5. I am glad you explained this to me because I had no idea what the problem was with the commercial and it stereotyped her. I was impressed that her fellow bought something she hoped for and I thought it was sweet. I liked the happy look on her face of her accomplishments...whatever they were!!!

  6. I had the same reaction! I would love it if someone got me a peloton!! I love work out classes and have a few friends with the bikes and they LOVE them, so it seems like a great gift to me. I definitely didn't even think of the "implication" that her husband was trying to send a message that she should lose weight! People are cray.

  7. I can see both sides. I had seen the commercial before and it didn't register. But in watching you kind of wonder why this fit, energetic woman is so focused on the bike that she creates a video journal and turns it into movie and makes her husband watch. How exactly did it change her life? That's why it's a bad commercial: it didn't explain the tangible benefits of ownership, leaving things open to too many interpretations. Plus, the actresses "I'm exhausted from exercising" face does look a bit like a hostage desperate to get message out to the folks that will save her.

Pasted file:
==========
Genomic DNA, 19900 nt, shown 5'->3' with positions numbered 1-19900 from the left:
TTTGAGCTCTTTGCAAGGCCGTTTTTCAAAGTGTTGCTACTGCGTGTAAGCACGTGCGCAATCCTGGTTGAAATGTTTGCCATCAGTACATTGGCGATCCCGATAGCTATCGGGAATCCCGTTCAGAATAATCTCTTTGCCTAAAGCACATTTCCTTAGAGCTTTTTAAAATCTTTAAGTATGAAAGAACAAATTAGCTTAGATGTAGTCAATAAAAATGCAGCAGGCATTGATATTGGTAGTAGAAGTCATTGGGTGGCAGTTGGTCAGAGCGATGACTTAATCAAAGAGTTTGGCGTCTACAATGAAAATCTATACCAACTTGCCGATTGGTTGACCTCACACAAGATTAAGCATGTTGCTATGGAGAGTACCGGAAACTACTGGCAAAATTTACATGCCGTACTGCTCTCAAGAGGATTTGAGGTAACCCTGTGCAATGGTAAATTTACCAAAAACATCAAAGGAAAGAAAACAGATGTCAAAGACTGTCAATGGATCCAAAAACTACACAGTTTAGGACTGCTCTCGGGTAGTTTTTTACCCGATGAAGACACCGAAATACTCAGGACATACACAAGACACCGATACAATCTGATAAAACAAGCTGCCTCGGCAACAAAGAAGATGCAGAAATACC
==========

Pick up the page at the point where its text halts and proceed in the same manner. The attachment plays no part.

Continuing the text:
The funniest interpretation I've herd is that it's "the remarkable struggle of a 116 pound woman to become a 112 pound woman in just a year." It's easy to ridicule because the folks with the money to buy it and the time to create a vanity video around its use aren't experiencing real life struggles. From that view it becomes something the news shows jump on and start interviewing everyone from the actress to fitness experts. And since it really doesn't matter, it's a lot more fun to cover than say the plight of the immigrants at our borders. I blame the media more than the twitter-verse for this controversy.

  8. AMEN!!!!!!!!!!!!!!!!
    And while we're at it - can we all stop looking for ways to be offended by anything and everything?!
    (deep breath)